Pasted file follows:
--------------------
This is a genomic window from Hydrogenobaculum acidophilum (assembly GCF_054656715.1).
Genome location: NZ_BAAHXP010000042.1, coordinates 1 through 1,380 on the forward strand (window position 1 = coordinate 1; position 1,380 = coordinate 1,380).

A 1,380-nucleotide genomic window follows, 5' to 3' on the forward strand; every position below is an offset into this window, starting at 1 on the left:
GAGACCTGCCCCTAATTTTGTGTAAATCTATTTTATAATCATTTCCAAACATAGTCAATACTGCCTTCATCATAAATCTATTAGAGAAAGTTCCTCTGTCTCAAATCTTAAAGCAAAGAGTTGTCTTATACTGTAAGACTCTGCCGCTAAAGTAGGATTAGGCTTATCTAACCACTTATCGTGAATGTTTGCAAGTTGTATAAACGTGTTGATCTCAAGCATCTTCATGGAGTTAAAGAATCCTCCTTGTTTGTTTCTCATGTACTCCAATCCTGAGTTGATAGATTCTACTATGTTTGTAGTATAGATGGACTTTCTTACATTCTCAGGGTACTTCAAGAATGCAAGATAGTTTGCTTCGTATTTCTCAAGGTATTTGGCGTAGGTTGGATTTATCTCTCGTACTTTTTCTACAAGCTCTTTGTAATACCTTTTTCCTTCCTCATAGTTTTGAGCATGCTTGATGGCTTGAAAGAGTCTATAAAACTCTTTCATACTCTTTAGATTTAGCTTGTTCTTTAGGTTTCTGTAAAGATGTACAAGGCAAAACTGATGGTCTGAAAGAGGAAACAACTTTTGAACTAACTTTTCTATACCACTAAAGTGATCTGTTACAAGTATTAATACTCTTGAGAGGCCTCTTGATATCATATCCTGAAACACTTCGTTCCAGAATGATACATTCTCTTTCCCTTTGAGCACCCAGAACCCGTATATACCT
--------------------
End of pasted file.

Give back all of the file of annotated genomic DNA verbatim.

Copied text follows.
This is a genomic window from Hydrogenobaculum acidophilum (assembly GCF_054656715.1).
Genome location: NZ_BAAHXP010000042.1, coordinates 1 through 1,380 on the forward strand (window position 1 = coordinate 1; position 1,380 = coordinate 1,380).

A 1,380-nucleotide genomic window follows, 5' to 3' on the forward strand; every position below is an offset into this window, starting at 1 on the left:
GAGACCTGCCCCTAATTTTGTGTAAATCTATTTTATAATCATTTCCAAACATAGTCAATACTGCCTTCATCATAAATCTATTAGAGAAAGTTCCTCTGTCTCAAATCTTAAAGCAAAGAGTTGTCTTATACTGTAAGACTCTGCCGCTAAAGTAGGATTAGGCTTATCTAACCACTTATCGTGAATGTTTGCAAGTTGTATAAACGTGTTGATCTCAAGCATCTTCATGGAGTTAAAGAATCCTCCTTGTTTGTTTCTCATGTACTCCAATCCTGAGTTGATAGATTCTACTATGTTTGTAGTATAGATGGACTTTCTTACATTCTCAGGGTACTTCAAGAATGCAAGATAGTTTGCTTCGTATTTCTCAAGGTATTTGGCGTAGGTTGGATTTATCTCTCGTACTTTTTCTACAAGCTCTTTGTAATACCTTTTTCCTTCCTCATAGTTTTGAGCATGCTTGATGGCTTGAAAGAGTCTATAAAACTCTTTCATACTCTTTAGATTTAGCTTGTTCTTTAGGTTTCTGTAAAGATGTACAAGGCAAAACTGATGGTCTGAAAGAGGAAACAACTTTTGAACTAACTTTTCTATACCACTAAAGTGATCTGTTACAAGTATTAATACTCTTGAGAGGCCTCTTGATATCATATCCTGAAACACTTCGTTCCAGAATGATACATTCTCTTTCCCTTTGAGCACCCAGAACCCGTATATACCT